It’s now 10 days into the NanoWrimo Writing Month which I signed up for. It’s been hectic as I’m working on three books, but can only enter one here. So I chose to enter The Twin’s Contract. I’ve been plugging away at it and I’m loving the story so far. I decided to share the Prologue and First Chapter below.
Let me know what you think.
Brianna Spencer knew in her heart her twin was going to sneak out. Of course, Briony was going, it was her boyfriend’s eighteenth birthday party. It didn’t matter to Briony that both of them were grounded for Briony’s stunt last weekend.
How Briony thought she could get away with chartering a private plane to Vegas at seventeen was beyond Brianna. Especially, as Briony invited her boyfriend and their friends for his birthday surprise was anyone’s guess. And even though Brianna hadn’t gone, she’d still been grounded. Not that she left the house much, anyway. At least not that anyone noticed.
Hearing the laughter coming from her sister’s room, Brianna pushed open the door. Maybe she could talk some sense into Briony.
“Hey sister,” Briony said in that superior tone Brianna hated. “You decided to finally get the stick out of your ass and join the cool kids?”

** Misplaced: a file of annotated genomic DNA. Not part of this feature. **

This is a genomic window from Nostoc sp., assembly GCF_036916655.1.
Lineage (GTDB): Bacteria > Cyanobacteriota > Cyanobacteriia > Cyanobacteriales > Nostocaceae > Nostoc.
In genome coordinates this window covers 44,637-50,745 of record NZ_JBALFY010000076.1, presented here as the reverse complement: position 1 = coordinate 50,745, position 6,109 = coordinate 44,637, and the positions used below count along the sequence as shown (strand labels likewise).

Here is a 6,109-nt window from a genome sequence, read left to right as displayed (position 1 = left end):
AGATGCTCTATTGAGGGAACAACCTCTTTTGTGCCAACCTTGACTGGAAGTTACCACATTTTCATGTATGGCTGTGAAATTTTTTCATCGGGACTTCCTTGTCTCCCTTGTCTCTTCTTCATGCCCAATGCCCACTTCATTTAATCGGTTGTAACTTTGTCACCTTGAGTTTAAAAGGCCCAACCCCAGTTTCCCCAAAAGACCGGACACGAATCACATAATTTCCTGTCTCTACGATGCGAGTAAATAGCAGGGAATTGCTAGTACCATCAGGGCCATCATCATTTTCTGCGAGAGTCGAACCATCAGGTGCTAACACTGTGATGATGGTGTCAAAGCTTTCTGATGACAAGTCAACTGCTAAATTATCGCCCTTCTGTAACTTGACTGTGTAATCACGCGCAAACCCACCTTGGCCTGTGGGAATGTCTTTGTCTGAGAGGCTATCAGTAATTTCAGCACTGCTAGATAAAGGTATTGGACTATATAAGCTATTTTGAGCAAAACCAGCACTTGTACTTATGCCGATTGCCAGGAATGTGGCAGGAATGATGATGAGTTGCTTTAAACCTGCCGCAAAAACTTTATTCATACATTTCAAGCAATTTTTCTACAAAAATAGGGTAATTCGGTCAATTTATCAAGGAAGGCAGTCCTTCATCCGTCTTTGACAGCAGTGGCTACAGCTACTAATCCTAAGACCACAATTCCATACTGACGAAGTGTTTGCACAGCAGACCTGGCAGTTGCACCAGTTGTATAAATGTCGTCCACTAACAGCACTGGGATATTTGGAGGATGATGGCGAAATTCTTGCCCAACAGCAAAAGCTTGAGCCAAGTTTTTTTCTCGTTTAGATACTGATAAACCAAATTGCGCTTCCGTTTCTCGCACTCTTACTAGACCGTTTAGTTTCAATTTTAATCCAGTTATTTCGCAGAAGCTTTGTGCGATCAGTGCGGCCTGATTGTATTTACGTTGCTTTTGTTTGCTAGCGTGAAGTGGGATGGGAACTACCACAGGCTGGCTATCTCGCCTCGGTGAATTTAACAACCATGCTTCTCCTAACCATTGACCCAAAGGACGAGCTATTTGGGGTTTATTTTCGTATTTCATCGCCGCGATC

Brianna kept the snarl from passing her lips. Through clenched teeth, she tried to ignore the cool appraisal her sister threw her way. “I thought I’d try to talk some sense into you. Mom and Dad will freak if they catch you gone.”
“Oh, and you’ll tell them I’m sure as soon as they get back from the Halloween party.”
Brianna swallowed her sarcastic reply. Like her parents would come back sober after one of the biggest bashes of the year. Especially, this one. Their friends came in from all over the country to attend this masked ball. Which meant they might not even come home tonight.
“You know I won’t.” Brianna had never told on her sister. Of course, even if she had her parents were liable to punish her for it, never Briony. Briony and their parents were peas in a snuggled pod. Brianna was the odd woman out. She was the responsible one. The one who actually wanted to work. Not only work, but work with animals.
Hard hands tipped in vibrant red, so like the darkest blood her sister drew with her sharp tongue. “Get out, loser. How we can be identical but so different is beyond me. I’m going and you better not say a fucking word,” Briony snarled. Her blue eyes held a feral light of absolute hatred.
It was nothing new. Brianna knew her sister hated her. She felt the same most days, but tonight she wanted her sister to stay in. “We’re on lock down, Briony. How are you even leaving? All the alarms on the cars are set with a new code, security is on the lookout to make sure we don’t leave–“
“Don’t worry, sister I have my ways.” with that, Briony slammed the door in Brianna’s face and the snick of the lock told her she’d not be able to get back in there to forcibly stop her sister.
Every instinct Brianna possessed told her to call their parents. Halloween wasn’t the best time for Briony to be out. But it was more. Brianna felt if she let her sister leave tonight, she’d never see her again.